Infrastructure in Mozambique is significantly underdeveloped compared to all other countries of the world. Of its approximate 30,400 kilometers of highway roads, only 18 percent are paved, the rest remaining dangerous and even impassable in certain weather conditions. The entire length of Mozambique spans 2,000 kilometers and varies between 50 and 600 kilometers in width.
The Estrada Nacional One, or National Highway One (EN1) remains the only road connected the country’s capital, Maputo, to the north and south. The rest of the country remains largely disconnected, with little to no mode of transport available to the outer regions. There are no rail lines going beyond Maputo to the north, with many of the existing ones in the south being unserviceable and in complete disrepair. Domestic and freight transport mainly serves the center and south of the country through the largest transport company, Transportes Lalgy, which also connects to South Africa and Zimbabwe.
The rising demand for the country’s vast natural resources is its best chance for boosting the economy and spurring development of infrastructure in Mozambique forward. The main challenge to this development is diversifying the economy, expanding and tapping into the resources centered in Mozambique’s food products, ports, airlines and railways.
The United Nations Industrial Development Organization (UNIDO) created the Competir com Qualidade, or private sector quality promotion program, in 2012, aiming toward enhancing the country’s development through increasing product competition. According to UNIDO project manager Dominika Dor, this is the first step toward creating a productive and stable economy, saying, “A well-functioning quality infrastructure can have a positive impact on multiple aspects of life, reaching from industrial development to environmental sustainability.” She goes on to explain that this impact is especially essential when it comes to water and other food products, as they are meant to be consumed by humans.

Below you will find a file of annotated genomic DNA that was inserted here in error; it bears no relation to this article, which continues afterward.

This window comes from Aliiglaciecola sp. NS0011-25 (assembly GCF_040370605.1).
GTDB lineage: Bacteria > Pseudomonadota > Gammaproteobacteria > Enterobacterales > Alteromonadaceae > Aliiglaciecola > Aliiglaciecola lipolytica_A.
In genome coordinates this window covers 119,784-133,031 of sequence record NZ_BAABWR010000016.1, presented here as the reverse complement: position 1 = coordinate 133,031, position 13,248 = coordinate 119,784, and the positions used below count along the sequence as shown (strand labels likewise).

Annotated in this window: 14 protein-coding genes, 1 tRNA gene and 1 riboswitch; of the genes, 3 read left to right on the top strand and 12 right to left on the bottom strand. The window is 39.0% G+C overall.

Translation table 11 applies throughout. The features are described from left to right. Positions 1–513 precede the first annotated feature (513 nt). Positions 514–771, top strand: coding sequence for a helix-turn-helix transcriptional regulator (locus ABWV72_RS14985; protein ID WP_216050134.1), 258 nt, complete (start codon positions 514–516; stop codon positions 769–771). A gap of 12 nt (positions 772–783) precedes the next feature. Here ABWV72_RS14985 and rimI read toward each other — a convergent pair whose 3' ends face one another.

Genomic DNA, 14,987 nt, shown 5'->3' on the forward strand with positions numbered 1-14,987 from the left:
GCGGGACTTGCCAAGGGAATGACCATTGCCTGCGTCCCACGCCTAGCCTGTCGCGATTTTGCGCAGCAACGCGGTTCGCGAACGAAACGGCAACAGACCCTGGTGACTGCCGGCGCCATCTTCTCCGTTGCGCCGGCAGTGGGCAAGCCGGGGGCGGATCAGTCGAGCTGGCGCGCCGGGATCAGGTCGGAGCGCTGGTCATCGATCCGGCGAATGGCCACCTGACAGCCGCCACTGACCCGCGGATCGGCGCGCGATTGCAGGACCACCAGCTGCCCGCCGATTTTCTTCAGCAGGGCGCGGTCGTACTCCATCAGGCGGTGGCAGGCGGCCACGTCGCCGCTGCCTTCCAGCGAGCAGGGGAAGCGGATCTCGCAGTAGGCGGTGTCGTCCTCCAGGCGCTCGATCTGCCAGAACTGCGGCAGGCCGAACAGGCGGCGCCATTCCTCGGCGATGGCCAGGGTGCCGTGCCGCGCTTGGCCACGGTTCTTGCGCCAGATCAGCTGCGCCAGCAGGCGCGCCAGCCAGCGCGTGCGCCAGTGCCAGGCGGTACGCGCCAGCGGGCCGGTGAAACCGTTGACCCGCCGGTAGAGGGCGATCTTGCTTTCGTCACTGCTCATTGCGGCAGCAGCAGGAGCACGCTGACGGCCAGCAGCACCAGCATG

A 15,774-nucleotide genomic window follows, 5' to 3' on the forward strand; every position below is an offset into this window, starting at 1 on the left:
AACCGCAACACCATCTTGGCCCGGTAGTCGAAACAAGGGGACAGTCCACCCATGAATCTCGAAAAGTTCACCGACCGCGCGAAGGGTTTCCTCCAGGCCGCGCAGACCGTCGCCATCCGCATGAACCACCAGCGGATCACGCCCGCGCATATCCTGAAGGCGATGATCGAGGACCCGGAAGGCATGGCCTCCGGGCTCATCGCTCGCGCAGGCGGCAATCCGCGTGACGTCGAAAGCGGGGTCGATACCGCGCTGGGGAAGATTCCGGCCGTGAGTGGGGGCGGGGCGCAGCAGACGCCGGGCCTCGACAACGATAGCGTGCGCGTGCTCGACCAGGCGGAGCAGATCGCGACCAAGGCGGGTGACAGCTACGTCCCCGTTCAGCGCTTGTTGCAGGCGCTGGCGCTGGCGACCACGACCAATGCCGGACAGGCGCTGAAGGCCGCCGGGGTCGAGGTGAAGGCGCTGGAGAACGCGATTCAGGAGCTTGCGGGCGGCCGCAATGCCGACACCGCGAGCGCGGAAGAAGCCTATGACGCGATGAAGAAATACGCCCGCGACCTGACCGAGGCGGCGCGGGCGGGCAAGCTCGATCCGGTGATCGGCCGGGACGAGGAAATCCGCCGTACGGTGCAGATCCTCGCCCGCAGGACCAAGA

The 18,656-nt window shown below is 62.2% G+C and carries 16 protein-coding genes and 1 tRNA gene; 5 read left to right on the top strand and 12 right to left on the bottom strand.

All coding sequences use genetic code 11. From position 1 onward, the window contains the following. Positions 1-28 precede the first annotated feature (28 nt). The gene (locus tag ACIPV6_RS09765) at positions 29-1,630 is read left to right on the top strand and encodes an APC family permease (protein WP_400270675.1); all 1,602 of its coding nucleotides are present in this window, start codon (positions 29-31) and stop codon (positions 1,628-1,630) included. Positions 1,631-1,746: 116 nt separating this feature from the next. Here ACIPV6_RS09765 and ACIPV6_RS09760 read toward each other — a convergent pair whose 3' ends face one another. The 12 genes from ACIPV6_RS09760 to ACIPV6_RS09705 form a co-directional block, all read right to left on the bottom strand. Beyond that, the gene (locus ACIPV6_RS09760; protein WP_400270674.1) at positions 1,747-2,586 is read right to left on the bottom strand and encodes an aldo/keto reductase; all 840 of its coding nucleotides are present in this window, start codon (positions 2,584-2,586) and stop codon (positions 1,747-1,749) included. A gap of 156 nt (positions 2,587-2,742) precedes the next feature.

Development of infrastructure in Mozambique is particularly crucial when it comes to the railroads and ports. Malawi and Zimbabwe are entirely dependent on the rail lines that connect them to Mozambique, as they are completely landlocked and cannot reach the ports for their imports and exports any other way.
The Maputo Port Development Company (MPDC) plans to invest $750 million in the development of the Port of Maputo, Mozambique’s largest port, so it can transport 48 million tons of goods each year by 2033. This includes the transport of iron-chromium, coal, vehicles and fruit, among other goods. The second and third largest ports, Beira and Nacala respectively, are currently undergoing enhancements to expand their accommodations for larger cargos and ensure Zimbabwe’s entry into the world market.
The rail network, on the other hand, requires private investments to improve railroad safety and ensure the safe passage of cargo and goods. The Portos e Caminhos de Ferro de Moçambique (CFM) is currently working on obtaining these investments and bring Mozambique’s railways up to the national standard.
Further development on Mozambique’s roads and transportation services will only serve to increase movement through the nation’s economy. With continued work on the infrastructure in Mozambique, the quality of life will inevitably improve for the African nation’s citizens.
– Kayla Rafkin